R. A. McConnell

Fellow, AAAS
25 January 2004

The journal Science (31 Oct 2003, pp.808-810) discussed the need for a revision of psychiatry's Diagnostic and Statistical Manual of Mental  Disorders. The discussion was based upon a book titled A Research Agenda for DSM-V (ISBN 0-89042-292-3) published by the American Psychiatric Association. The book itself is available on the Internet. As a book review, Science's discussion seems both fair and adequate, although damning of psychiatry.

  1. As reported in Science, the most recent edition of psychiatry's diagnostic and statistical manual, which carries the short title DSM-IV-TR, is unsatisfactory as a diagnostic tool. This DSM yields diagnoses that are dependably repeatable, but are, for the most part, meaningless as to the cause of the disorder. The various diagnosed disorders do not connect with our rapidly expanding knowledge of what is going on physiologically within the brain. It is this fact that has evidently alarmed psychiatrists into admitting the limitations of psychiatry as currently practiced. As explained in Science, it is hoped that all diagnostic problems can be understood and solved in ten years, which is the tentative planned length of the research agenda.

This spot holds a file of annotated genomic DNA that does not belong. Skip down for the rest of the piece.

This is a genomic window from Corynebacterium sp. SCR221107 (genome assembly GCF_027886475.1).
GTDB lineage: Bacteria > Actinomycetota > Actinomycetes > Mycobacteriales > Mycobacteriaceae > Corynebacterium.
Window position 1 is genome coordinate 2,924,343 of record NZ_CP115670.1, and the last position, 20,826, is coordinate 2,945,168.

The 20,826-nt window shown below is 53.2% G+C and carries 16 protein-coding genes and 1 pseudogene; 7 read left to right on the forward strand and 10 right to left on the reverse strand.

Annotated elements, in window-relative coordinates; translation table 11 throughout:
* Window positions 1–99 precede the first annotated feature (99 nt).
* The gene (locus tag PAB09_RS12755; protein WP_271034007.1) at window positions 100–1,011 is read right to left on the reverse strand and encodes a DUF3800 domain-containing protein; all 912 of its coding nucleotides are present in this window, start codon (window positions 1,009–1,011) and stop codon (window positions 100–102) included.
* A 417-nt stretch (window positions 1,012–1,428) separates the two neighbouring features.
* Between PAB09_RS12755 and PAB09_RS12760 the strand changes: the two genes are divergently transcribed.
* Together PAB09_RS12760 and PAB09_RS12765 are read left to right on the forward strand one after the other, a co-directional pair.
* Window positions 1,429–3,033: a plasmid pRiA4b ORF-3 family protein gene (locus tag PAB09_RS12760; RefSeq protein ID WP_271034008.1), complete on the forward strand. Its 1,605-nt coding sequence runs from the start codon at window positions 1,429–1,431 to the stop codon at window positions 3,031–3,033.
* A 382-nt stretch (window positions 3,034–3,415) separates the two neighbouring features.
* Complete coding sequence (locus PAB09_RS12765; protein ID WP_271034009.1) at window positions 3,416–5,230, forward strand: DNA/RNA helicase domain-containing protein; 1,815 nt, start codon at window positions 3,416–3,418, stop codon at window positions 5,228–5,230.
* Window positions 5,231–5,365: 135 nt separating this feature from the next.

2. Beyond the foregoing problem, diagnoses under DSM-IV-TR require a minimum number of checks on a checklist of the symptoms that point to a particular disorder. For a particular disorder, some 20 to 50% of patients may fail to meet the required diagnostic symptom count and so are categorized as "not otherwise specified" (NOS). These are ignored in experimental trials, even though the patient may clearly be suffering from some of the symptoms of a well-known disorder. Insurance companies pay for NOS treatment, but it is evident that psychiatric diagnoses today do not deal with all of the subtleties of mental disorders.

To put it briefly, many mental disorders cannot be definitively diagnosed today. By publishing this book, the profession of psychiatry is recognizing psychiatry's limitations, and plans to spend ten years researching its problems in the hope that the situation can be resolved by then.

The trouble with psychiatry could lie in the fact that psychiatrists have traditionally ignored part of their data. For example, nowhere in past DSMs is there a treatment of "love" except in its physiological, pathological, and relational aspects. Surely love is a mental activity of some importance. Why, in psychiatry, is there no study of how love differs from lust?

My colleagues think of me as a parapsychologist. However, for the last several years I have been considering issues associated with love. I have put my observations into a document that could be titled "A Study of Love and Lust." Fearing an adverse public reaction to such a forthright title, I have called this document, simply, "Psi Bonds: What Are They?"

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